Further Drop In Employment Tribunal Claims

The latest statistics for Employment Tribunal claims have recently been released by the Ministry of Justice and, as expected, they reveal a further drop in the number of claims which have been lodged in the Employment Tribunals.

The statistics for April to June 2014 show a drop in claims of 70% compared with the same period in 2013 and a drop of one third compared to the previous quarter (January to March 2014).  This is the third consecutive quarter in which the number of claims has reduced.

Unsurprisingly, the number of appeals being lodged at the EAT has also declined significantly, with 25% fewer appeals being lodged in the financial year 2013/14 as compared to the previous financial year.

As for why the number of claims continues to decline, clearly the tribunal fee structure continues to have a major impact on the willingness of Claimants to bring claims; in addition, however, it appears (at first glance at least) that the introduction of the ACAS Early Conciliation regime (which became compulsory on 6 May 2014) is also having a significant impact.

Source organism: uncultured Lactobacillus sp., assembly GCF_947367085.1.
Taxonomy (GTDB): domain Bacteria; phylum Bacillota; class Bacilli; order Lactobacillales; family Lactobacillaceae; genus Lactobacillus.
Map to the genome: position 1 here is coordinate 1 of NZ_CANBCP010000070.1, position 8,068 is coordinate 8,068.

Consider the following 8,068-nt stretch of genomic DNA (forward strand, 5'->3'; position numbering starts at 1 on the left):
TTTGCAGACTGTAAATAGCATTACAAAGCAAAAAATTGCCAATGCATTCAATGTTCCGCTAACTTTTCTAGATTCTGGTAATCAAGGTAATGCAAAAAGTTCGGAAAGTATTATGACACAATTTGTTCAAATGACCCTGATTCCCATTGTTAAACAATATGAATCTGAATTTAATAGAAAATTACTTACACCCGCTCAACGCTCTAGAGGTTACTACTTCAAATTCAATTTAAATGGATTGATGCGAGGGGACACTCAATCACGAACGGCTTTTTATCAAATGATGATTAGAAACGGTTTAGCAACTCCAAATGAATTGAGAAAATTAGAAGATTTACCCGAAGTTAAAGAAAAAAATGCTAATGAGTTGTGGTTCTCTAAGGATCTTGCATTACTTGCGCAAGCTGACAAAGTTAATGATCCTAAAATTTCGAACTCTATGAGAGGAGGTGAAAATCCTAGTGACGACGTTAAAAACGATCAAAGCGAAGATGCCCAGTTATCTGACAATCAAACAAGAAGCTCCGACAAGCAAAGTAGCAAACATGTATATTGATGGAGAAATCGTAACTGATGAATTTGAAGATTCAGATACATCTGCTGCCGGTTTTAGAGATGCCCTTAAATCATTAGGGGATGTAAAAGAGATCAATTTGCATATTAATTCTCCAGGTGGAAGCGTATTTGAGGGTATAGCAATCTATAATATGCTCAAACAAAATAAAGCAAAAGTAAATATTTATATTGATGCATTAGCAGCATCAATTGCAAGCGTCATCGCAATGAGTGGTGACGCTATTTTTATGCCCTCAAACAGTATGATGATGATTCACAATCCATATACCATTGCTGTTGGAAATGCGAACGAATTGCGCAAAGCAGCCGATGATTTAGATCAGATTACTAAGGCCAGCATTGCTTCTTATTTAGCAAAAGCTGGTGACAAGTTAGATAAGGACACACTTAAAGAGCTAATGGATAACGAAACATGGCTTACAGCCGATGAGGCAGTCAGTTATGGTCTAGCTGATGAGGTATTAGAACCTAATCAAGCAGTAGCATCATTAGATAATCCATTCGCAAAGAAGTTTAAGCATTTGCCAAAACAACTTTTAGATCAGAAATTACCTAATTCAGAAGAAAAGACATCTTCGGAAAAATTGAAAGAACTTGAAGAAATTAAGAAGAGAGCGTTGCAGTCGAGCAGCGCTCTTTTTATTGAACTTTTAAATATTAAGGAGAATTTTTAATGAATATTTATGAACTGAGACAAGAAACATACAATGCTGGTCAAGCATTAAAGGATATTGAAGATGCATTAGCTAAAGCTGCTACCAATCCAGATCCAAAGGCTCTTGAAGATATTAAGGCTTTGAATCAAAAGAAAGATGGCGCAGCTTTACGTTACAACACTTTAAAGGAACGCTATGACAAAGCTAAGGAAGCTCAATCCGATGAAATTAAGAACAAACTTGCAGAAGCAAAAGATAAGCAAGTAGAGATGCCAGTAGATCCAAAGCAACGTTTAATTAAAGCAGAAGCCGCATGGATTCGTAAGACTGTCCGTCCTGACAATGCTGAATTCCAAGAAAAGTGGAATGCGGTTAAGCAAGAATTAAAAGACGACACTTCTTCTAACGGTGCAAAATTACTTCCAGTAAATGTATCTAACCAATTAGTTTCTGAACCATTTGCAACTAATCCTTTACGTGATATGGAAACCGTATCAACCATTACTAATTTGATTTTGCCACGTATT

UNISON has applied to admit new evidence at a preliminary appeal hearing against the decision dismissing its judicial review application challenging Employment Tribunal fees. The Court of Appeal has reportedly decided to stay these proceedings while UNISON bring fresh judicial review proceedings in the High Court.

When UNISON's original judicial review of the fees regime was dismissed, the High Court had observed that the challenge was brought prematurely and that, as a result, it lacked robust evidence. However, it suggested that the government may need to revise the fee regime if future statistics support UNISON's arguments as to the deterrent effect of the introduction of fees. It seems that the recent statistics showing the significant decline may have influenced the Court of Appeal's decision. UNISON has reported that the Lord Chancellor agreed that a new hearing should take place as soon as possible. We will report on the outcome in a future newsletter.